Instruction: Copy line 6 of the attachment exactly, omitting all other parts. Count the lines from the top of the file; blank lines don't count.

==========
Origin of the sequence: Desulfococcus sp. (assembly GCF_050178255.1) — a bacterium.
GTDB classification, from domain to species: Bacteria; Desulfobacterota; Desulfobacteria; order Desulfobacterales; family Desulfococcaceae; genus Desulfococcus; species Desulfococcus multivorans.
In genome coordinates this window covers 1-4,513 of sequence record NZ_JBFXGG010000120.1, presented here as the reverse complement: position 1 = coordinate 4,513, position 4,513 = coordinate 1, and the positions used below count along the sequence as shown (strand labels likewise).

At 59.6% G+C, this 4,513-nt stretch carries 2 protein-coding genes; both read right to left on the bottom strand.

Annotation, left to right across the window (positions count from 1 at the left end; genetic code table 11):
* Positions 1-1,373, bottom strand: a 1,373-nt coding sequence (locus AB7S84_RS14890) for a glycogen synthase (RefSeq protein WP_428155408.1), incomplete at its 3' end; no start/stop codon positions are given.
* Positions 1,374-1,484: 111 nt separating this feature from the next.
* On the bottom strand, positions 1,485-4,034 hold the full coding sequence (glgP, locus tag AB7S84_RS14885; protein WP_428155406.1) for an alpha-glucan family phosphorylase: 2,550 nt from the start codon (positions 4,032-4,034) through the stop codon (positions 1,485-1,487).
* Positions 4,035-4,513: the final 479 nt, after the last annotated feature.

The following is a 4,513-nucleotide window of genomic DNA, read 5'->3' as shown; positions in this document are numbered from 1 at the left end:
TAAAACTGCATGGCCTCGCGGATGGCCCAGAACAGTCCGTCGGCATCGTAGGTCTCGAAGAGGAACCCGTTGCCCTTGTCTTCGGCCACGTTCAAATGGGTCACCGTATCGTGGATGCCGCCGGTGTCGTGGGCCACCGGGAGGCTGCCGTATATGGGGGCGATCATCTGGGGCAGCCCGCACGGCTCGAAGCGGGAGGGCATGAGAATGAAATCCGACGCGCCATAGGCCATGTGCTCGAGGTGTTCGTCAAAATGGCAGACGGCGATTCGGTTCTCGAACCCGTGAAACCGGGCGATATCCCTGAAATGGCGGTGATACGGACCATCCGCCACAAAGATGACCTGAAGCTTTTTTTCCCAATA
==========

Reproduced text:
* Positions 1-1,373, bottom strand: a 1,373-nt coding sequence (locus AB7S84_RS14890) for a glycogen synthase (RefSeq protein WP_428155408.1), incomplete at its 3' end; no start/stop codon positions are given.